By old folks’ home I mean specialising in medicine for elderly people and specialising in the care of the elderly. Ireland has lots of spare housing estates where no one wants to live. We could create retirement villages in many of these empty houses and do deals with the NHS, for example, to look after some of Britain’s burgeoning pensioners.

Big demographic changes always present opportunities as well as threats and the opportunity in geriatric care is enormous, as well as humane.

Strange as it may seem, the next generation of elderly Scots who place poppies in remembrance around this time of year, could present a medical and employment opportunity for thousands of young Irish people who find themselves on the wrong side of the Celtic Tiger binge.


  1. Riggs

    David,

    Now I am utterly convinced you have lost the plot! This edict coupled with your credibility eliminating snipes at Lenihan and O’Callaghan are causes for serious concern.

    Time to see your analyst perhaps?

    ps It is a statistical fact that the vast majority of elderly persons requiring 3rd party care remain within a 10 mile radius of their next of kin, sons or daughters. QED

    • Ruairí

      Riggs,

      I would assert, contrary to your position, that because we are used to David climbing the heights with his articles, and because he is ‘almost’ alone as a quality commentator in a reportage sea of untreated sewage, when David takes a sideways step like this (away from the direct threat of Nama in its current guise, we all feel the chills of unfamiliarity.

      I disagree completely with this “It is a statistical fact that the vast majority of elderly persons requiring 3rd party care remain within a 10 mile radius of their next of kin, sons or daughters. QED”. Only key members of families have remained within that 10 mile radius, unless you are feeling confident in skewing generations of emigration data. In my own family’s sake, although 1/5 of my grandmother’s children remain local to her, were it not for state grants (helpers), this would be an impossible feat to achieve as the carer generation themselves are aging also. The old stay close to their family because usually they have no other choice. They often move (are moved) closer to their kin in order to be minded. If we want to respect those who actually worked HARD to build what we have today, not merely flipping properties and spreadbetting, then we have to see how can it be done more efficiently and profitably. In home care is one way, it seems the most cost-effective. But gated communities should not be ruled out. And many many Irish would return here to such ‘communities’ if they were available and top notch.

      While this article has not proved a panacea to all of Ireland’s ills, it can be used as a metaphor for other sectoral opportunities, it can be used as a starting point for other thoughts. Why? Because like all elementary strategising, it starts with what we have and how we can use it best to get somewhere else or else to defend a position.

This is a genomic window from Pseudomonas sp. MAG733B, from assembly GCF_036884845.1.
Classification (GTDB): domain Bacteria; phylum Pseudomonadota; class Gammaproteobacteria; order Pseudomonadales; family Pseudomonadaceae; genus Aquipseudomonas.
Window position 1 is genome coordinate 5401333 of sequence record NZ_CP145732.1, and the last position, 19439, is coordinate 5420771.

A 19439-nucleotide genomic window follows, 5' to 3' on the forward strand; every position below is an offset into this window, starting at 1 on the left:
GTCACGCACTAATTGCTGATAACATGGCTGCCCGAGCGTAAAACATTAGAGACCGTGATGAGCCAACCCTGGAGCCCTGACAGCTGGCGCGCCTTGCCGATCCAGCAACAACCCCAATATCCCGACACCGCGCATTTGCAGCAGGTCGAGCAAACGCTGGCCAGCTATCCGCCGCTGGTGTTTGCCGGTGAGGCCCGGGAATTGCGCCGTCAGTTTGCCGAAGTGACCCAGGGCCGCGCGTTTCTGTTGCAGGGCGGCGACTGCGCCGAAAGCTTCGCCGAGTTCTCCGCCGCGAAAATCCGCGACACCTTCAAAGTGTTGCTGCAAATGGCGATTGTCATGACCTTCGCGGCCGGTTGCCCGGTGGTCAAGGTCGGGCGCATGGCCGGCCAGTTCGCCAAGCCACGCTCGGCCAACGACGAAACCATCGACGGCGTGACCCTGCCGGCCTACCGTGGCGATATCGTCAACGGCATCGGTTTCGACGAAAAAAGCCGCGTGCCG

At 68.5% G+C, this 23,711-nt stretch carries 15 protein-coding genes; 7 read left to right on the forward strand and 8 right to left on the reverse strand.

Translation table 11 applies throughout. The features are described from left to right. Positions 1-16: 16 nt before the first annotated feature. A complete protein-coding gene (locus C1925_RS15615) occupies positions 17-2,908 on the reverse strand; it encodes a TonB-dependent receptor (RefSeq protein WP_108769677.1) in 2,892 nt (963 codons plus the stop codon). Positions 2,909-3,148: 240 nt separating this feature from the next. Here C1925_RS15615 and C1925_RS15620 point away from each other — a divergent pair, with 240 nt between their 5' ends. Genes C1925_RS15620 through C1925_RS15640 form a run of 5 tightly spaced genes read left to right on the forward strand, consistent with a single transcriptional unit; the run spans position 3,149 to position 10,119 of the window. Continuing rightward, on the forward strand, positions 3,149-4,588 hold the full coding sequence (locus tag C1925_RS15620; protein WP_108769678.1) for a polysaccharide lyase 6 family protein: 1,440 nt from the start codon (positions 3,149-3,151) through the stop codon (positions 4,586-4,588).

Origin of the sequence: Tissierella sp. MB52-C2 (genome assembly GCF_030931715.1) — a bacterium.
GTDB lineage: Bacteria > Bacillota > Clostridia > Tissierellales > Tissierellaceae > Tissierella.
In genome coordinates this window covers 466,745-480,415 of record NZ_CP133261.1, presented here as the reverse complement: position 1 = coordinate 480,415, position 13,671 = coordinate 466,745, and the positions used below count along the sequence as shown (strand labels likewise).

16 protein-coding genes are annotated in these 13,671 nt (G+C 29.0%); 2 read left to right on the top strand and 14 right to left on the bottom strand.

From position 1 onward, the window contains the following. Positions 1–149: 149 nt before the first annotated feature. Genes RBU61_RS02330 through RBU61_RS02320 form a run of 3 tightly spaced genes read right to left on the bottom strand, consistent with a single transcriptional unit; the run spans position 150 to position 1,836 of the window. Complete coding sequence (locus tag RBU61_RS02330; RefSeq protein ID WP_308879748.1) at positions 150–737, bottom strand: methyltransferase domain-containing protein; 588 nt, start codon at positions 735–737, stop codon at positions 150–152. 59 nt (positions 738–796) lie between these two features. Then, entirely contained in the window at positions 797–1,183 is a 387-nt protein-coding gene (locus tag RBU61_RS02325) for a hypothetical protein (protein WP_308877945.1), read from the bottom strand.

Do we want to become the Florida of Europe? Do we have what it takes to attract and be credible for that title? Irrelevant. And also the weather comparison is irrelevant (as most tourists who come to Ireland from hotter climes, love our mild (and wet) weather. For a short time ok!!
      What David is doing is thinking out loud. And he’s also thinking in terms of sustainable and value investment. Our aging population is real. So is that of Europe’s. We can’t compete like for like against China / India ect but we can, as Alan42 has continuously pointed out, including today, become an attractive educational destination.
      We can unleash the smarter elements of the Green party (enough sniggering, they have a few potentials) to do what they set out to do originally: – sustainable living based on sustainable planning. Gated communities for old folk, careful use of large estates that have now been built for nothing etc etc in daft places. Think of all of the empty holiday home schemes. What a perfect use of them. Revamp or build new villages and towns in South and Southeast Ireland if necessary as the sector grew. Make Ireland an attractive place to live out one’s older days. Make our geriatric medicine the top of Europe. Why not? We should not lack confidence (We have Europe’s greatest politician since Hitler or Churchill in our Health minister……..). Why had some of our swine flu victims to be flown to Sweden recently? Because we accept wastage and mediocrity constantly, that’s why.
      I know that’s all very pie in the sky but that’s all any idea is when it starts. David’s not offering this as a panacea for all our ills, and God knows if the Indo is paying he must play some class of a tune, but I think he’s still being creative here and starting with realities, unlike our politicos, with their LTEVs and imagined mandates.